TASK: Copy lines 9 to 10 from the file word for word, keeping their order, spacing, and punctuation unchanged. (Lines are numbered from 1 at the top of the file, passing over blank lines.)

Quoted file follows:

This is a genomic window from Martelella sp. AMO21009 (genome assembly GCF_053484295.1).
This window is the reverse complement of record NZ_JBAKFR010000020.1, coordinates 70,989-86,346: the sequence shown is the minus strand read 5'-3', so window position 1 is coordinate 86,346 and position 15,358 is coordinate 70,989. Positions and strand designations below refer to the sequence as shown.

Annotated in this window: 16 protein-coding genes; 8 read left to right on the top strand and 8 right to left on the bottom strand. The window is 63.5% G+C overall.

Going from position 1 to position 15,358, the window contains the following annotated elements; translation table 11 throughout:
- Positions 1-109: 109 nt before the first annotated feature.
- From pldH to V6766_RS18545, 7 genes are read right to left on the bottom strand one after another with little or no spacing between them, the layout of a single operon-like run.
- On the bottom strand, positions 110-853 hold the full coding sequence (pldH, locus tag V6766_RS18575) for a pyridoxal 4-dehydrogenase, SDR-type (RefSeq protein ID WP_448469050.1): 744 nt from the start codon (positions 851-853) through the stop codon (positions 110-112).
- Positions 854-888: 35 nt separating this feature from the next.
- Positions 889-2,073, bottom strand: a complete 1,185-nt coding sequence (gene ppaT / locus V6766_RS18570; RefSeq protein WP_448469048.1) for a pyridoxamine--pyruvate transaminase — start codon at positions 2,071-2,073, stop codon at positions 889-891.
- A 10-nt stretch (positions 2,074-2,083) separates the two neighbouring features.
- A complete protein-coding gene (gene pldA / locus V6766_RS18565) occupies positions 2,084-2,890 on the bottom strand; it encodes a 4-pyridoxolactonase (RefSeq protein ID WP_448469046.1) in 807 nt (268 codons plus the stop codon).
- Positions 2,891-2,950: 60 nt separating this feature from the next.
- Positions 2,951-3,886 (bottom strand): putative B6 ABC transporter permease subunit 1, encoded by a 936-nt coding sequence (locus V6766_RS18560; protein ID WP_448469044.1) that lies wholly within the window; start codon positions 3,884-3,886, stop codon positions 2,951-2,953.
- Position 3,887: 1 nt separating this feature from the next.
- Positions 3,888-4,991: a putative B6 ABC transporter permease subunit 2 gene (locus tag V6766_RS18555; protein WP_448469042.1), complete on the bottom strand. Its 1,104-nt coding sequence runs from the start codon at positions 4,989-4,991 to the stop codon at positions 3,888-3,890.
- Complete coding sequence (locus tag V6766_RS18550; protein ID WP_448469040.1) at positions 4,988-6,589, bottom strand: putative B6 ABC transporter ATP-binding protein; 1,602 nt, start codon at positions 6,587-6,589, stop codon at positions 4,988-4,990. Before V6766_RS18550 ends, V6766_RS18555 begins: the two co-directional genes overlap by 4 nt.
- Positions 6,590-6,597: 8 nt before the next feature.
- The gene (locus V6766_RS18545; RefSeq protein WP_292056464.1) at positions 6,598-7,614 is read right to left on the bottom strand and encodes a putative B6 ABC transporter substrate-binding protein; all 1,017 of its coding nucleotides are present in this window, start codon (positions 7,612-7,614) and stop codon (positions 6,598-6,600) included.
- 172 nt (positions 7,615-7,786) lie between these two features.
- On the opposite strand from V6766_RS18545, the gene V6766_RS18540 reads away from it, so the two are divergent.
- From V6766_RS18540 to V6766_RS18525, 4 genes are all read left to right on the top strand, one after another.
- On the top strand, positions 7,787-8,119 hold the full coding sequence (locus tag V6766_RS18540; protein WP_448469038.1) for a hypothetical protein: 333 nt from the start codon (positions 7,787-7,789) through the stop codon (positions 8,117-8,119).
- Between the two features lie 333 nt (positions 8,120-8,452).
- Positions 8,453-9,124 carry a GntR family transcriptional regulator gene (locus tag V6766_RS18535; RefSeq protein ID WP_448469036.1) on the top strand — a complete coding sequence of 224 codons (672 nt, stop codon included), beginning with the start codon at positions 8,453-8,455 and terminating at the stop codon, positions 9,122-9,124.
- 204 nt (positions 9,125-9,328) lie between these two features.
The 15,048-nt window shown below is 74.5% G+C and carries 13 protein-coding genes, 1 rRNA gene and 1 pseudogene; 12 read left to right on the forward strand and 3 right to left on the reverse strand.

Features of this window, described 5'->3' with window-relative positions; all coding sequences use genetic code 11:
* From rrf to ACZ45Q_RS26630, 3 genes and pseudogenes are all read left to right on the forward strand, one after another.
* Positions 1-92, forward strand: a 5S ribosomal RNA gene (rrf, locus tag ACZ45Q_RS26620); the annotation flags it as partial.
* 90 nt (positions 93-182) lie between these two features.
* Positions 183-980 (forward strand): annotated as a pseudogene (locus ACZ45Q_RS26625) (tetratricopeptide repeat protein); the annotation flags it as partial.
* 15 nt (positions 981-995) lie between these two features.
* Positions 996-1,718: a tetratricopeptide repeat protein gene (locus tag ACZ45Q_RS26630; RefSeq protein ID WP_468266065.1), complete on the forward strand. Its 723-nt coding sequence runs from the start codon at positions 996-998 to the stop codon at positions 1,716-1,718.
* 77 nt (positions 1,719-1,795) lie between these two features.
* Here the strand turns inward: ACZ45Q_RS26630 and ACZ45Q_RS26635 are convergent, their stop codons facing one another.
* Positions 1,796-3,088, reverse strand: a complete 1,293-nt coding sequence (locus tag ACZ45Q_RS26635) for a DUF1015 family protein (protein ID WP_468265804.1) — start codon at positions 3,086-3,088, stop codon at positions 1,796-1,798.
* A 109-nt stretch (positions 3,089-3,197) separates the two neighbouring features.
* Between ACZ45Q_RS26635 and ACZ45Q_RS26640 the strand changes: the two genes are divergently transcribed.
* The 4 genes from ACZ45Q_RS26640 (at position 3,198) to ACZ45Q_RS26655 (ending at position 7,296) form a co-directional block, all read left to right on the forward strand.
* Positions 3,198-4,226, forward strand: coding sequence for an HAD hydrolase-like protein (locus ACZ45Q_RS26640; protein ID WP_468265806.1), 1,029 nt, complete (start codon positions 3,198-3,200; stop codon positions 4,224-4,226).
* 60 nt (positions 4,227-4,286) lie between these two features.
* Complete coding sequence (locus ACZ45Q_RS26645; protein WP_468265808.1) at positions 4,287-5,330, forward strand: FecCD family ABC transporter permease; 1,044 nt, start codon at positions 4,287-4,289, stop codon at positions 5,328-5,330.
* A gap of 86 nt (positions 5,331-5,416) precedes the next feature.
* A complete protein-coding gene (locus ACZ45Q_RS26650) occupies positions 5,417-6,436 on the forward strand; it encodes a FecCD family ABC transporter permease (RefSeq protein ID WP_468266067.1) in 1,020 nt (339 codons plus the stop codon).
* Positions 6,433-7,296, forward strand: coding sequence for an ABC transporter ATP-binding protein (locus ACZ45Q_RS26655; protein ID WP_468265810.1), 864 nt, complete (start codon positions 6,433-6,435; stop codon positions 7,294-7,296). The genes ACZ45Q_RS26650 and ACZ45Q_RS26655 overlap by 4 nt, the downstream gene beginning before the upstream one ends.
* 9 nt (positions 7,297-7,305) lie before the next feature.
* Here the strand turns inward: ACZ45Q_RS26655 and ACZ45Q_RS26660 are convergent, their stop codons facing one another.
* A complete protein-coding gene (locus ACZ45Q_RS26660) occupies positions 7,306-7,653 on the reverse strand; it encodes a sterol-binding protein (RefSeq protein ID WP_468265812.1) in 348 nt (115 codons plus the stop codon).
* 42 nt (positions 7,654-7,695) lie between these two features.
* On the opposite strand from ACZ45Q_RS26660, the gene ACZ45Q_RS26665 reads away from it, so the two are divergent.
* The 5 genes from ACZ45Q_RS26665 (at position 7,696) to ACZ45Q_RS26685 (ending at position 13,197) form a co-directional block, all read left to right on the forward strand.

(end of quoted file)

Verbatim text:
- Positions 889-2,073, bottom strand: a complete 1,185-nt coding sequence (gene ppaT / locus V6766_RS18570; RefSeq protein WP_448469048.1) for a pyridoxamine--pyruvate transaminase — start codon at positions 2,071-2,073, stop codon at positions 889-891.
- A 10-nt stretch (positions 2,074-2,083) separates the two neighbouring features.